Because IT work is largely technical, you might think that it'd be hard to distinguish yourself from your fellow IT employees. But that's not true.
Soft skills are a critical component of success in IT, and this is where IT employees can really differentiate themselves. Here are five ways to attract your supervisor's attention—and maybe land on the fast track to a promotion.
1. Be reliable.
Making a good impression begins with the obvious first step: showing your boss that they can count on you. This means showing up to work on time, staying off your personal device, and completing your tasks in a timely manner.
Don't cut corners, don't leave early, and maintain a sense of urgency while you're at work. IT is a fast-paced field, and you'll need to be able to juggle multiple tasks. Start tasks and projects as they're given to you so that you don't become backlogged. If you're unsure how to prioritize your assignments, ask.
At some point, you're bound to make a mistake—especially when you're new on the job. When this happens, own up to your error, follow through to correct it, and learn from your mistake so that you don't repeat it. This will show that you're responsible and can be relied on in the future.
2. Be resourceful.
Problem-solving is a big part of any IT employee's job, whether it's fixing a malfunctioning server or figuring out how technology can improve operations. And there are few things that IT supervisors appreciate more than self-reliant employees.
Self-reliant employees stand out by being innovative, resourceful problem solvers. They understand how to troubleshoot issues and try novel approaches to difficult problems, and they don't give up when they're stumped.
Being self-reliant doesn't mean that you have to solve everything on your own—it simply means you don't run to your boss at the first sign of trouble. When you get stuck—and you will get stuck—ask a colleague for help, look for a solution on the internet, or tap into your personal network for assistance. Consult your supervisor only after you've exhausted all your ideas—or if it's an emergency.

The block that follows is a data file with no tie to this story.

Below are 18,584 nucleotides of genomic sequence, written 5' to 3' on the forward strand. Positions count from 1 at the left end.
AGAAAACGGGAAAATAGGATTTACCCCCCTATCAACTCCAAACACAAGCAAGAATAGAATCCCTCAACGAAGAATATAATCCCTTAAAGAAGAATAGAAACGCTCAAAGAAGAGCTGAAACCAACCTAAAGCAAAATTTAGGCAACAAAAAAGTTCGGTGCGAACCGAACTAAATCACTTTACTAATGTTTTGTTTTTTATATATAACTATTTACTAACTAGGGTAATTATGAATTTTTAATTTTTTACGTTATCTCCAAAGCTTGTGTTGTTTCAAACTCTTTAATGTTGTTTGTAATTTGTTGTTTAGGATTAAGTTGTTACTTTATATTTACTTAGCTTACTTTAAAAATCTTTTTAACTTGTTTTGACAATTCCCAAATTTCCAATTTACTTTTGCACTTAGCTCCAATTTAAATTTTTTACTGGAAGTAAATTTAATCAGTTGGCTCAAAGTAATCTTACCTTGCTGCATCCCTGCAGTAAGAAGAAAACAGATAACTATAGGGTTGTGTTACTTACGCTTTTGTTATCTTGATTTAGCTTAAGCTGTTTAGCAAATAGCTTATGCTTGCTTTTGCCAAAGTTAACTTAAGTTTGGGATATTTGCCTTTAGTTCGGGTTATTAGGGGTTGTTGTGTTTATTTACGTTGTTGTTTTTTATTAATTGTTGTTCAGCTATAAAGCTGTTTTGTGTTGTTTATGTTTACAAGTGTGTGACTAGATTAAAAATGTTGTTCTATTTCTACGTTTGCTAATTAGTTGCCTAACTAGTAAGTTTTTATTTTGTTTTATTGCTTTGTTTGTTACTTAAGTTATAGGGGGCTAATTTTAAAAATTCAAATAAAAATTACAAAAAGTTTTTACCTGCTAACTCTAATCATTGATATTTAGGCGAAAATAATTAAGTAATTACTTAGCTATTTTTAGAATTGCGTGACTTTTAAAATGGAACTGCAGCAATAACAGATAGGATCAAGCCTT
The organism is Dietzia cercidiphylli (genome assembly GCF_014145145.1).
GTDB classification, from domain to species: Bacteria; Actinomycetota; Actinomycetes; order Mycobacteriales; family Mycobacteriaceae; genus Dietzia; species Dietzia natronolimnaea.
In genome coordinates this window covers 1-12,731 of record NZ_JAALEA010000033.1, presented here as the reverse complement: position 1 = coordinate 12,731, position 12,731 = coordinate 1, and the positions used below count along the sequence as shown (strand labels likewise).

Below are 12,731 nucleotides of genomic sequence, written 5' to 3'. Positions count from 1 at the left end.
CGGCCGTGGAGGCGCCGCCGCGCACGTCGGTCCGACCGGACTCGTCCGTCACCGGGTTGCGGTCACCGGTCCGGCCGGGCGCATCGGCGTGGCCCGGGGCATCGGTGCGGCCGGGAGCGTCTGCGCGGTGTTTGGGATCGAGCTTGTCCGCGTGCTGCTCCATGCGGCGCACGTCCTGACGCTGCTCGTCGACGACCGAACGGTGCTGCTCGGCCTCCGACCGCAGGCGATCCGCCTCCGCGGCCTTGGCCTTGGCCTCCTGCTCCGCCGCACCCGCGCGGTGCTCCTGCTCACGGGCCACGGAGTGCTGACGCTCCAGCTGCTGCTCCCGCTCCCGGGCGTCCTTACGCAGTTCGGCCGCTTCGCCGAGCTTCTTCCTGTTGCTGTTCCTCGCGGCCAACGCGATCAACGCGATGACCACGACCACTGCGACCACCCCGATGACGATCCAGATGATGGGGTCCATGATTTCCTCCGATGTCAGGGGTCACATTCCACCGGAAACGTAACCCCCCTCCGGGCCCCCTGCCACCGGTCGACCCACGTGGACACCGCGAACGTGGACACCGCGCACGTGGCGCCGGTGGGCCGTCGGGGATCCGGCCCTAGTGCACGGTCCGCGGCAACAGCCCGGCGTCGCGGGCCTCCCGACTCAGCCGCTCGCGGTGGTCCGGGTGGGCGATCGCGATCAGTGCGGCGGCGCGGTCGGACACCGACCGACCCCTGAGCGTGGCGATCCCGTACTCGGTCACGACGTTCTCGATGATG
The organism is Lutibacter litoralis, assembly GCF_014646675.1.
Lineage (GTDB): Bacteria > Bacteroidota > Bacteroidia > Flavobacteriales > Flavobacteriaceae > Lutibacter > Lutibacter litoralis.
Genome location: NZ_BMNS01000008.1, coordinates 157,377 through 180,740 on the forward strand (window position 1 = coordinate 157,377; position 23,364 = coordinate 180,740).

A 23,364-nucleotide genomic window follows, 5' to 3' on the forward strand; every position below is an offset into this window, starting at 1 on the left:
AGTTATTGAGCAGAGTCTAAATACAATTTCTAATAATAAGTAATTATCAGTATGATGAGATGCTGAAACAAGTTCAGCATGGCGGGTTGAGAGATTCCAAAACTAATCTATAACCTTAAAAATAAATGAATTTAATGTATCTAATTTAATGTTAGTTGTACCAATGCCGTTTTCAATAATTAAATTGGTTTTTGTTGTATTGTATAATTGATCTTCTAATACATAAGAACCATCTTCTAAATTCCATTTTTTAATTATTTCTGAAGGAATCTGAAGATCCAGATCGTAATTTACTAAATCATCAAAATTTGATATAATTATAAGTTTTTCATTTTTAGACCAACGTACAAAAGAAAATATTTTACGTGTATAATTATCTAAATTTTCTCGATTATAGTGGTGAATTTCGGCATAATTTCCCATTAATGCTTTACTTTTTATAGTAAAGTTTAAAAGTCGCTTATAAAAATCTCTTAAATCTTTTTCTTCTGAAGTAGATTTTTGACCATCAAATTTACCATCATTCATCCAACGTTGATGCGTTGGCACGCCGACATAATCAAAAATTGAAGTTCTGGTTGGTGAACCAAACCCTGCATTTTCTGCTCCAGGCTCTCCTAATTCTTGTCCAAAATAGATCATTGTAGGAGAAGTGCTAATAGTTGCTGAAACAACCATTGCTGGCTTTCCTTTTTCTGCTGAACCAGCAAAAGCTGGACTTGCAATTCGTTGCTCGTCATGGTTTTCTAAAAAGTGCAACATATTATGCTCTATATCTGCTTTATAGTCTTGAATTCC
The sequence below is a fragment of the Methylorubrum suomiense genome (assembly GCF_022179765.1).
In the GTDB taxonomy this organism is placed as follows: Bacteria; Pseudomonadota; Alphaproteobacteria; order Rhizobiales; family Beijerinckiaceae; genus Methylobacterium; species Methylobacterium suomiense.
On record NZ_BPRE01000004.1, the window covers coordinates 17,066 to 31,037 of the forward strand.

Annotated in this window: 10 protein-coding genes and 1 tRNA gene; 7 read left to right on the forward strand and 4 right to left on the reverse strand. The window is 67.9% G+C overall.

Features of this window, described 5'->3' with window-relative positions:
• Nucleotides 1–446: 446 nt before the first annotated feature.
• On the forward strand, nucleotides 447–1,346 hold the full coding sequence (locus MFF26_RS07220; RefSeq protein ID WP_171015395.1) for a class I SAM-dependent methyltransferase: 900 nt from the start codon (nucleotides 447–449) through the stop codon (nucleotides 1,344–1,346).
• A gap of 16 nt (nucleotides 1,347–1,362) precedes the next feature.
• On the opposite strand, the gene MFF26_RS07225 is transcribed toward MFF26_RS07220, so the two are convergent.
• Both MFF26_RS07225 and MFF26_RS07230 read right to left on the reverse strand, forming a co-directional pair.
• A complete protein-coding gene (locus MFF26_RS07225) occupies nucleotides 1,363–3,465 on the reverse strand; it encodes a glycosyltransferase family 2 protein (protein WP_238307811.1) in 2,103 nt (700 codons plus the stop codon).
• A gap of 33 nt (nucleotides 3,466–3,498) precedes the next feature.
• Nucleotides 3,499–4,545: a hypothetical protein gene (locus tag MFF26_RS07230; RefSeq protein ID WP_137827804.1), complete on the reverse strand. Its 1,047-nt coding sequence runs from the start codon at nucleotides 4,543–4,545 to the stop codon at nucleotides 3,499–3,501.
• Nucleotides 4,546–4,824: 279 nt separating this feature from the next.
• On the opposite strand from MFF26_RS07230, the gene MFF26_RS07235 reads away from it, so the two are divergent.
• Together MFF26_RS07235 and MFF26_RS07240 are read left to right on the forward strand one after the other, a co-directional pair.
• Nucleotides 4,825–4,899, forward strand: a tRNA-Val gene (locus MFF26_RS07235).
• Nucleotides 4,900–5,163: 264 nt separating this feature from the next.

3. Communicate well.
Communication is an important part of many tech jobs, but IT employees often struggle with it. Knowing how to communicate effectively can help you stand out.
Knowing how to communicate with your supervisor and keep them apprised of your progress is critical. Learn how they like to receive information (for example, do they like text messages or emails?) and how often you should check in. Keep your communications professional and to the point—short, frequent messages are often best.
Knowing how to communicate with different audiences is just as important. It's probably fine to use tech-related jargon when communicating with fellow IT employees, but you must be able to express complex information in layman's terms when you're communicating with people who don't work in IT.
The nice thing about communication is that it's obvious when it's done well. You're sure to be recognized if you excel at this critical skill.
4. Take initiative.
If you're caught up on your responsibilities, don't be afraid to volunteer your extra bandwidth. If you find yourself with free time on your hands, ask your boss if there's anyone looking for help or if there are any new projects you can take on.
Figure out what unique value you can bring to your organization. Assess your skills and talents, and look for how you might contribute to your organization's goals. For instance, if your supervisor's presentations lack pizzazz and you have an eye for graphics or strong PowerPoint skills, offer your services as the team's go-to presentation wizard. If you're a service desk employee and you notice a lot of requests to fix the projector in the conference room, you could volunteer to find a more reliable model that won't break down as frequently.
5. Demonstrate that you're eager to learn.
Look for ways to grow and hone your IT skills. Sign up for free webinars, read everything you can get your hands on, and volunteer for company trainings. Consider updating or expanding your skills by enrolling in a new IT degree program—and ask whether your organization has a tuition reimbursement program that can help you defray some of those costs. The more you diversify your skill set, the more value you bring to your organization.
Don't be afraid to tell your boss that you'd like to learn new skills or take on new responsibilities. For instance, if you provide basic Tier 1 IT support, a natural path to growth would be to request an opportunity to learn how to provide more sophisticated Tier 2 support. If you've shown that you're a capable employee and you can make a solid case for how your new role would benefit the organization, your boss will probably at least consider your proposal. Be specific about how the move would benefit you and the organization, and consider your timing when proposing it—you don't want to talk about your own advancement in the middle of layoffs.
There are many ways that IT employees can stand out at work. If you follow these five strategies, you're sure to distinguish yourself from your peers—and you'll likely open doors to many more opportunities in your IT career.
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